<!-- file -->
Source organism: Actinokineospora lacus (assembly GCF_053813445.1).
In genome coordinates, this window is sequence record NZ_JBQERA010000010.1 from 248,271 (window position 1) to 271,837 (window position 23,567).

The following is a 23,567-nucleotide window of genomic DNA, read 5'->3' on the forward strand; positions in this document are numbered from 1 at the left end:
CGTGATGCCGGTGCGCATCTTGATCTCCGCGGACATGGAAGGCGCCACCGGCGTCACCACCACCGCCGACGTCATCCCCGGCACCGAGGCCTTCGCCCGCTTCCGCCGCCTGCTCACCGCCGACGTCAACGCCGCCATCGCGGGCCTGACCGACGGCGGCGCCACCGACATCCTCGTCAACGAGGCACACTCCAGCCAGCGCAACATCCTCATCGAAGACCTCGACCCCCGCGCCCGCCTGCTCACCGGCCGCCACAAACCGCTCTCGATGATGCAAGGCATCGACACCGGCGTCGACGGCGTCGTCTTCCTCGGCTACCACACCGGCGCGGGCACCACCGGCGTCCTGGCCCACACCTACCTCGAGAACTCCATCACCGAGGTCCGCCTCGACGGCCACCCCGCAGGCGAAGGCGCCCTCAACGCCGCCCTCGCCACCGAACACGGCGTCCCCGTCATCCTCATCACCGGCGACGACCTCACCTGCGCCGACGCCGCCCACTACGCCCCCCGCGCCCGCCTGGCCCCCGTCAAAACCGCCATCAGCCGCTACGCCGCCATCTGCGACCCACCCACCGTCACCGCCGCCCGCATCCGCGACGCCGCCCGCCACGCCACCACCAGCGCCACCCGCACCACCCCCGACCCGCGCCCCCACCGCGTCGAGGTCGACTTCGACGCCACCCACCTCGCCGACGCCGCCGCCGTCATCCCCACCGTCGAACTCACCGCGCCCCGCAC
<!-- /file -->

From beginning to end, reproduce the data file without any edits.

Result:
Source organism: Actinokineospora lacus (assembly GCF_053813445.1).
In genome coordinates, this window is sequence record NZ_JBQERA010000010.1 from 248,271 (window position 1) to 271,837 (window position 23,567).

The following is a 23,567-nucleotide window of genomic DNA, read 5'->3' on the forward strand; positions in this document are numbered from 1 at the left end:
CGTGATGCCGGTGCGCATCTTGATCTCCGCGGACATGGAAGGCGCCACCGGCGTCACCACCACCGCCGACGTCATCCCCGGCACCGAGGCCTTCGCCCGCTTCCGCCGCCTGCTCACCGCCGACGTCAACGCCGCCATCGCGGGCCTGACCGACGGCGGCGCCACCGACATCCTCGTCAACGAGGCACACTCCAGCCAGCGCAACATCCTCATCGAAGACCTCGACCCCCGCGCCCGCCTGCTCACCGGCCGCCACAAACCGCTCTCGATGATGCAAGGCATCGACACCGGCGTCGACGGCGTCGTCTTCCTCGGCTACCACACCGGCGCGGGCACCACCGGCGTCCTGGCCCACACCTACCTCGAGAACTCCATCACCGAGGTCCGCCTCGACGGCCACCCCGCAGGCGAAGGCGCCCTCAACGCCGCCCTCGCCACCGAACACGGCGTCCCCGTCATCCTCATCACCGGCGACGACCTCACCTGCGCCGACGCCGCCCACTACGCCCCCCGCGCCCGCCTGGCCCCCGTCAAAACCGCCATCAGCCGCTACGCCGCCATCTGCGACCCACCCACCGTCACCGCCGCCCGCATCCGCGACGCCGCCCGCCACGCCACCACCAGCGCCACCCGCACCACCCCCGACCCGCGCCCCCACCGCGTCGAGGTCGACTTCGACGCCACCCACCTCGCCGACGCCGCCGCCGTCATCCCCACCGTCGAACTCACCGCGCCCCGCAC